Disabled girl, 12, who was left in NHS hospital until rigor mortis set in died after catalogue of failings by medical staffEmma Stones died of blood poisoning at Tameside General Hospital in February 2011Care she received from medical staff was 'inadequate' and 'simply not acceptable', coroner rulesHospital staff failed to monitor Emma properly because they were 'busy', inquest hearsEmma's body was 'ice cold' when her father saw her, even though staff told him she had only just diedNurse was suspended for one month and given a warning before resuming her job
01:50 GMT, 7 August 2012
Victim: Emma Stones died in hospital following a catalogue of errors by medical staff who provided a level of care that was 'inadequate' and 'simply not acceptable', a coroner ruled
A coroner last night condemned a
hospital after hearing a girl may have died in her bed and then been
left by staff for so long she developed rigor mortis.
John Pollard said it was ‘simply not
acceptable’ that Mike Stones, 59, should find his 12-year-old daughter
Emma stiff and cold to the touch – despite being told by staff she had
died minutes before.
An inquest heard that as well as not
being given a blood test, Emma had not been monitored in the early hours
by nurses, who also failed to take her blood pressure.
Mr Pollard said the inadequate
treatment Emma received played a part in her death from septicaemia at
Tameside Hospital in Greater Manchester.
He added: ‘If the observations
had been performed more accurately and the treatment had been instigated
at an earlier stage, the likelihood is that Emma would have survived.’
Last night her parents, Mr Stones and
his wife Tracy Futcher, 42, said they were considering legal action
against the hospital.
They added: ‘Something has to be wrong if this can
happen in an NHS hospital. We insist that lessons are learned for the
wider NHS as well as Tameside and that people are held to account.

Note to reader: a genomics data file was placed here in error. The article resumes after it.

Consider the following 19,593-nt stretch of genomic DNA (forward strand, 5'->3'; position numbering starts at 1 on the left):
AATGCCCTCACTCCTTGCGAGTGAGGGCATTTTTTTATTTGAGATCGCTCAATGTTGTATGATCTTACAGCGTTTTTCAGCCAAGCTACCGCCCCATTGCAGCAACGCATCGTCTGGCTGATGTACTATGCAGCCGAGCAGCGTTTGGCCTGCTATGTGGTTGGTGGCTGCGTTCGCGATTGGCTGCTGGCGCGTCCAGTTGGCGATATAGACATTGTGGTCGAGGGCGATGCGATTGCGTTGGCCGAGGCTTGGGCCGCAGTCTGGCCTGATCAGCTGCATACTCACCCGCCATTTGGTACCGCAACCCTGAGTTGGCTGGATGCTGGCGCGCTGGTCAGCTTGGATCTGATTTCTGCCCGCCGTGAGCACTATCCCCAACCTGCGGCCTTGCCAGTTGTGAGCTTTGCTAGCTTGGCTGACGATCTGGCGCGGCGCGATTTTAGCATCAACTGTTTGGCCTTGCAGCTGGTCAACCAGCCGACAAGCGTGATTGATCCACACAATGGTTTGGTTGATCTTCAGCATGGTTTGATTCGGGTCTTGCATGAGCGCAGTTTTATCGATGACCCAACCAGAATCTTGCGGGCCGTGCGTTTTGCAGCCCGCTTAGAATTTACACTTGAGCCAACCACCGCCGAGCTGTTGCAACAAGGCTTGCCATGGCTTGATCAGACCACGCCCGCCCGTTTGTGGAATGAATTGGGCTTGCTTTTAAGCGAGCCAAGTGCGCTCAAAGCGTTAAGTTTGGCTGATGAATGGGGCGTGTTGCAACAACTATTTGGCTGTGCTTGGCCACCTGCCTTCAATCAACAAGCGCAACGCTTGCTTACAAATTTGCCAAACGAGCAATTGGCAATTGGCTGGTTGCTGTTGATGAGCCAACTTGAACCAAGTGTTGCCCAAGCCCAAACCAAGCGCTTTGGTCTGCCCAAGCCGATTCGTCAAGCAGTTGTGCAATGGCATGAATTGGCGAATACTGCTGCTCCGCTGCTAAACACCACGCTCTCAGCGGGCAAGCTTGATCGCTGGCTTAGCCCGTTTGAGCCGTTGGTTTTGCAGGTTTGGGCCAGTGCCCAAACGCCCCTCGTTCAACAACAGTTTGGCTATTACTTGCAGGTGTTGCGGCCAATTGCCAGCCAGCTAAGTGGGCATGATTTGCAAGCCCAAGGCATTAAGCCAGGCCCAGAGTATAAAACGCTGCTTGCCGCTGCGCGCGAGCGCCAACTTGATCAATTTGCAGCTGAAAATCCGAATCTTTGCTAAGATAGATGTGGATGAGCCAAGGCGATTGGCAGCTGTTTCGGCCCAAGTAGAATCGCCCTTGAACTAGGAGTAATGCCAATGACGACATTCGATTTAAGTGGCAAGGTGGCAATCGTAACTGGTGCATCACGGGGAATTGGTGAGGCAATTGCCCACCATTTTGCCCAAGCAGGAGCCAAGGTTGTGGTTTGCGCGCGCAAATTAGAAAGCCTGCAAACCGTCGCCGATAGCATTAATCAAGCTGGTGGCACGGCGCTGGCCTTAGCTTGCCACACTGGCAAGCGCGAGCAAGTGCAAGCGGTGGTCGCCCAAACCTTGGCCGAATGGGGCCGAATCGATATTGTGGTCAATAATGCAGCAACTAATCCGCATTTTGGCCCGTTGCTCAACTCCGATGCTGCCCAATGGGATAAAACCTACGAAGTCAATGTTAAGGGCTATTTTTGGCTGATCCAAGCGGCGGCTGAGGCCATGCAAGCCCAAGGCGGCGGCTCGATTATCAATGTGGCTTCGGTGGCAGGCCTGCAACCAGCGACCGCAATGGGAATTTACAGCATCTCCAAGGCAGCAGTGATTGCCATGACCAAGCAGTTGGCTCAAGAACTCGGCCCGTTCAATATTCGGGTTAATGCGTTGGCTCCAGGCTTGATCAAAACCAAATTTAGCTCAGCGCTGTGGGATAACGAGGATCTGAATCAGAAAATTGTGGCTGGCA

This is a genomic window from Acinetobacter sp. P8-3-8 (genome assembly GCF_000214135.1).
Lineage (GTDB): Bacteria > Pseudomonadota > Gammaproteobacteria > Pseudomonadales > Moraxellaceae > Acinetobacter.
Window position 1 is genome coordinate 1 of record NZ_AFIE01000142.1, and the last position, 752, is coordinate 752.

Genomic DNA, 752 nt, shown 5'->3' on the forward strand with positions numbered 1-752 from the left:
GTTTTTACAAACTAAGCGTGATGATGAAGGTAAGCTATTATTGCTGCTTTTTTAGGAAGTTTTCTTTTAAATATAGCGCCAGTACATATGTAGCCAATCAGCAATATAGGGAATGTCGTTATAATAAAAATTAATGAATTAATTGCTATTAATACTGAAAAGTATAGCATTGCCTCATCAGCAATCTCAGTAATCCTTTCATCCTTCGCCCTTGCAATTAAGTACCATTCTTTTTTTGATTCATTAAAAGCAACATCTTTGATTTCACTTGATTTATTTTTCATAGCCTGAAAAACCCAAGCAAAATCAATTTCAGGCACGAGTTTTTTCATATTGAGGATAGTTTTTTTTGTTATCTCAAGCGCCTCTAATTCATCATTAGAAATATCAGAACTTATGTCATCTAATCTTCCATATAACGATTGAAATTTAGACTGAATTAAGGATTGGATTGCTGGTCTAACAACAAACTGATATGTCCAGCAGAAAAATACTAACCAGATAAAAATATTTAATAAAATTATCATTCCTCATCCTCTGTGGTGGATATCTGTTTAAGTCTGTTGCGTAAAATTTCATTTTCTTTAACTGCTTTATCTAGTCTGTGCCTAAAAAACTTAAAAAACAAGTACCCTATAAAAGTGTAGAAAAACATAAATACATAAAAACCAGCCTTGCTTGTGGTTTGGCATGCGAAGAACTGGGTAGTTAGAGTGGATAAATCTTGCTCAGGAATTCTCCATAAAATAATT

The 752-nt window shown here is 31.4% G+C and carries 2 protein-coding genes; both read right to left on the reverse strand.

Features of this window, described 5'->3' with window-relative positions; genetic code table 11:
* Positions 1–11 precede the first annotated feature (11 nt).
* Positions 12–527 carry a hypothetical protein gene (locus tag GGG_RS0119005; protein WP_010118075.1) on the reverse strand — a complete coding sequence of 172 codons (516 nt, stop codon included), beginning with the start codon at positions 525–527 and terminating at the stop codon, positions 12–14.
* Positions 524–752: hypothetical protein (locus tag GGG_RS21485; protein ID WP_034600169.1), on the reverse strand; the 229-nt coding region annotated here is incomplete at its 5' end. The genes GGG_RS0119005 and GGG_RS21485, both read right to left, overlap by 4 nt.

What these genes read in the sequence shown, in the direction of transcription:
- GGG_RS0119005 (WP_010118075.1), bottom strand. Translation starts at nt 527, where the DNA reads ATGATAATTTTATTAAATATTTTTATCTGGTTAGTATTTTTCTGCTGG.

‘Emma was a lovely girl who we all
loved very much. She deserved much better care than what she actually
'No child should be neglected in the way that Emma was, let
alone a child with a mental handicap like Emma.’
The schoolgirl, who
lived with her parents and twin sister Christina in Dukinfield, Greater
Manchester, was taken to hospital on February 6, 2011, suffering from
But hospital staff failed to diagnose a
bacterial infection because they were too busy to carry out basic blood
tests and neglected to check on her properly.
Disgusted and appalled: Parents Michael Stones and Tracy Futcher (left), are to take legal advice after a coroner ruled that their daughter Emma, pictured with her twin sister Christina (right), would have survived had her care not been so poor
The hearing was told how Emma’s blood
pressure was never taken as it should have been under hospital policy.
team of three nurses failed to monitor her regularly throughout the
night – she should have been observed every four hours.
Emma’s father said that when they
arrived at the hospital at 8.30am after being called there by staff, a
doctor said: ‘Emma’s heart has just stopped, she has just died.’
But Mr Stones, who was Emma’s
full-time carer, said she was already ‘stiff as a board’.
told them at the inquest in Stockport that nurses’ evidence suggested
their daughter could have been dead or dying as early as 4.30am.
Tariq Mahmood, medical director at
Tameside Hospital, said: ‘We acknowledge that the standard of care which
we gave Emma was not acceptable.’
Mr Pollard recorded a narrative verdict.
Failings: Staff at Tameside General Hospital did not monitor Emma properly and skipped important checks
'Lovely girl': A picture of Emma (left) and her twin sister Christina (right) as babies